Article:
Rapid genetic testing for sick infants could soon be covered by Medicaid
Arizona includes rapid genetic testing in this year’s state healthcare budget
TUCSON, Ariz. (13 News) - Rapid genetic testing is helping find thousands of rare diseases in newborns at birth, and Arizona has joined eight states in its decision to cover the cost for Medicaid patients.
Every day in Arizona babies are born with rare genetic disorders.
“One to five percent of all births, those infants will have some kind of genetic condition,” said Dr. Philip James, a Medical Geneticist from Phoenix.
Arizona requires early blood spot screenings on all newborns at birth to find these disorders, but only 33 rare conditions are checked.
Rapid whole-genome sequencing is a relatively new test that offers a fast and accurate diagnosis of the hundreds of rare genetic conditions in critically ill infants.
In the hospital, a baby’s blood is drawn, or a simple cheek swab of a baby’s DNA is taken, and then sent to a lab for testing.
Dr. James is among a team of doctors tasked with diagnosing and treating these infants.
“There’s gonna be hundreds of thousands, maybe millions of differences between every human being obviously because we are not clones. The key thing is are some of these differences disease or disorder causing,” James said.
According to the National Institutes of Health, genetic disorders are a leading contributor to death in the neonatal and pediatric intensive care units in the U.S.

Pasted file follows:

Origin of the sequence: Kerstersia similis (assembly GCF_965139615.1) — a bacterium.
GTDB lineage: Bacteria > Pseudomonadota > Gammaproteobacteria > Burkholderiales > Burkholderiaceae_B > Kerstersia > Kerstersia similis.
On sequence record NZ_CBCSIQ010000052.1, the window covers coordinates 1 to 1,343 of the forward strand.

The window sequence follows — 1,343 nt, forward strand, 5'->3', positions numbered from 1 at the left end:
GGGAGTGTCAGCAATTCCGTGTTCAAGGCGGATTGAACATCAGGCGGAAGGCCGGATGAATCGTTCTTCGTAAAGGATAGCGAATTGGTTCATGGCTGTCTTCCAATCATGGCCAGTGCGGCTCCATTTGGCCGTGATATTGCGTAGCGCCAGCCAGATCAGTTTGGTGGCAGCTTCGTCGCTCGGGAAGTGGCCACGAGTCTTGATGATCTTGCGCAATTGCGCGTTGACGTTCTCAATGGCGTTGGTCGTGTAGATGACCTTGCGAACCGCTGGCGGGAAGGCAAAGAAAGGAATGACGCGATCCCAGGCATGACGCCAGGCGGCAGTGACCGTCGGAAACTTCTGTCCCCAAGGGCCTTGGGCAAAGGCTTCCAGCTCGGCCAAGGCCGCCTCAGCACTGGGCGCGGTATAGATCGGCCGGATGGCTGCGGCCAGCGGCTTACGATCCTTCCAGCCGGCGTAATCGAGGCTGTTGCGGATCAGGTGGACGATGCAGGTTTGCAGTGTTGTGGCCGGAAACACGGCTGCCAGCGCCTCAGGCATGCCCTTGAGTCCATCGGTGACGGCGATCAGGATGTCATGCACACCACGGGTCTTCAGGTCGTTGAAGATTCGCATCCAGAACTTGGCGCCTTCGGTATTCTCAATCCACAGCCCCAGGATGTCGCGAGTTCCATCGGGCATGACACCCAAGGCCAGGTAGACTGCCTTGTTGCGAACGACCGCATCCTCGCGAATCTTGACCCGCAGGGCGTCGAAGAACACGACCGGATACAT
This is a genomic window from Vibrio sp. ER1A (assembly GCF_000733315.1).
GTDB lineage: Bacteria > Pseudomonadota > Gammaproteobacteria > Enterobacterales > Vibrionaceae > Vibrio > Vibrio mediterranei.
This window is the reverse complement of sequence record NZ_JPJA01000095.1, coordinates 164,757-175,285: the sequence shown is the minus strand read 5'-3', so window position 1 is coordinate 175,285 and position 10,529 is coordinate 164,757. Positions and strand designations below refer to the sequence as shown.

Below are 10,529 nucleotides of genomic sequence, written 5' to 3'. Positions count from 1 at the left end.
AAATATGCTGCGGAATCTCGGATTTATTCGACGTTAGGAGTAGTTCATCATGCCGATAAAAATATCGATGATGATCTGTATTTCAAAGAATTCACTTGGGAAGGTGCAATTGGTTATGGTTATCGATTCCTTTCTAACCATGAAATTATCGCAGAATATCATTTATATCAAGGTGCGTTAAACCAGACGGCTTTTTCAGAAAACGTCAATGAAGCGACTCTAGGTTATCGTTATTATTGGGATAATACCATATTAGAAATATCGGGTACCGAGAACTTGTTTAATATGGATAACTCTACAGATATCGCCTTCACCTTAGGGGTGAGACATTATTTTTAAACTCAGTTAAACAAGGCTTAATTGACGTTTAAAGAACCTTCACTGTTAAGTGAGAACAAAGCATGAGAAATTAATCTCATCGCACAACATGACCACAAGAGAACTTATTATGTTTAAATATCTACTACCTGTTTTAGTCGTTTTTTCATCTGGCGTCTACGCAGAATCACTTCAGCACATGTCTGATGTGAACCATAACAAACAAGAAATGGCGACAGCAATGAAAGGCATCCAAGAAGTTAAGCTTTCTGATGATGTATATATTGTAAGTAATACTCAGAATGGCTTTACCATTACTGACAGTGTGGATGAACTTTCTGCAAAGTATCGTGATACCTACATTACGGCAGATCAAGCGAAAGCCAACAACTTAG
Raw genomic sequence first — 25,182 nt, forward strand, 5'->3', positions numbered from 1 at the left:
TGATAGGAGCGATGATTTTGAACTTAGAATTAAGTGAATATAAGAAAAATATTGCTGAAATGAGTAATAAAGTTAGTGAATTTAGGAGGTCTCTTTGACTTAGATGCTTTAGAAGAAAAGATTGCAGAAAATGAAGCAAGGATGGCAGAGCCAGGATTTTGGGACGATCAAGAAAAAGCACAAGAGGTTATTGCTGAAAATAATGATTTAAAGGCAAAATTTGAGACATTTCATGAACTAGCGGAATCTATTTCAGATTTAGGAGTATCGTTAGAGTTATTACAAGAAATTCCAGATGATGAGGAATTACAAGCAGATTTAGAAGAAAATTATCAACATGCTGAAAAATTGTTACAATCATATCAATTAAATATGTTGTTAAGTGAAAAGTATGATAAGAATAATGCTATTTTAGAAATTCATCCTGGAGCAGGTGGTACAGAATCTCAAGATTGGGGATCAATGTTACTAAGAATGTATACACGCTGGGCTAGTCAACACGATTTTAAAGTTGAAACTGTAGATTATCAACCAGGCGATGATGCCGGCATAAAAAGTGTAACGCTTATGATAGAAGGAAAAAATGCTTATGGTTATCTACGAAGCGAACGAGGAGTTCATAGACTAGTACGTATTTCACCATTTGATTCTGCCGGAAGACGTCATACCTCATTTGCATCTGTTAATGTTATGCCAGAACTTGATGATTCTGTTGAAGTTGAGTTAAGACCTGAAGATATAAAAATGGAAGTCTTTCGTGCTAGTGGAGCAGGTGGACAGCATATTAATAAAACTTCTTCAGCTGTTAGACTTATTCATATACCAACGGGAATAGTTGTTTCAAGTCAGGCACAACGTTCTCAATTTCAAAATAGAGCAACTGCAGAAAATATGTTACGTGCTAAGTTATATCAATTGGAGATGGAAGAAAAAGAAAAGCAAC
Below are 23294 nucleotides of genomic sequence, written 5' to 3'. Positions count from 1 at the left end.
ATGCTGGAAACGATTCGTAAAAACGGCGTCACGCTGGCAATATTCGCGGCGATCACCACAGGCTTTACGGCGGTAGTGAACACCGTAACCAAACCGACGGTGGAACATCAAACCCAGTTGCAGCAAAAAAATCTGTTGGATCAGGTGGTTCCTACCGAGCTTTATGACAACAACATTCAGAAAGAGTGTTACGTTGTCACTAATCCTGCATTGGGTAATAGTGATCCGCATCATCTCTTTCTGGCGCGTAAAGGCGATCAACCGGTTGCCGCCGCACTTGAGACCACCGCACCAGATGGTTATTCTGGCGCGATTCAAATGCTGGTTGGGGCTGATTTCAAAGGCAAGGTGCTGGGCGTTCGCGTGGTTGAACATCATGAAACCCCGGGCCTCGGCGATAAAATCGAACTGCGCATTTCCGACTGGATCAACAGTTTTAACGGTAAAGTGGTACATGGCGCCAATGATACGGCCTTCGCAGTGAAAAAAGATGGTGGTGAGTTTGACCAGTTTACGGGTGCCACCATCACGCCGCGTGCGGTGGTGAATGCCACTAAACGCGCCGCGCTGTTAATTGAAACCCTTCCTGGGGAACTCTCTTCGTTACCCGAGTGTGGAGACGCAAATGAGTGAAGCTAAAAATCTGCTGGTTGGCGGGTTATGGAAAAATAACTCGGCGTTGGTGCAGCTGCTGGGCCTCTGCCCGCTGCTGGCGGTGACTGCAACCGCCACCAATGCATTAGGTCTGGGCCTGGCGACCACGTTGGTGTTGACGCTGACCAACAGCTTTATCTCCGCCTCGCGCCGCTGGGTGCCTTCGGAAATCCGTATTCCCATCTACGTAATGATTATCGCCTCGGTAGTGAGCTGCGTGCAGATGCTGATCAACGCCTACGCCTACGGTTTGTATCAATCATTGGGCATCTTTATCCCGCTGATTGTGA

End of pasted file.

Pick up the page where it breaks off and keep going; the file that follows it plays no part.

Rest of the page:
James says thanks to this updated technology, families are able to get answers faster.
“That process can take 5-7 days at the lab which is incredibly fast. Ordinarily, in the past, it might take two, three, four months... and we can’t wait that length of time when things are urgent,” James said.
While this rapid genetic testing can be life-changing for families, not everyone can afford it.
“It’s at least going to be a few thousand dollars which is not something that parents or even the hospital anticipate paying for,” said Gene DX Director Ashley Arthur.
That was until Senate Bill 1726 passed in May. Under the state’s current healthcare budget, rapid whole-genome sequencing was added as a covered benefit for pediatric Medicaid patients who meet certain clinical criteria.
Now the state will submit a request for approval from the Centers for Medicare and Medicaid Services. If it’s approved by the federal government, the coverage for Medicaid patients could go into effect as soon as Oct. 30 of this year.
The bill describes this as “pilot coverage” meaning the state will fund this rapid genetic testing through 2026.
“One in three babies in the NICU likely have an underlying genetic condition, so Arizona has chosen to cover babies who are sick in the NICU or PICU and are up to one year old,” Arthur said. “I can’t imagine having a baby in the NICU and not understanding the reason behind their symptoms so that’s really I think where Arizona is doing something great is making sure that babies who at least have Medicaid insurance are able to access the testing.”
James says your background or socioeconomic status should not have any relevance to whether you’re able to get this testing. He commends the state for making it accessible to people with Medicaid.
“We’re just so happy that it can be done now and that our patients can get the care that they need and decisions can be made faster and hopefully something positive can be done,” James said.
If you have a baby that is sick in the hospital and you are interested in this testing experts say to speak with your provider to see if this is the best option for you and your child.
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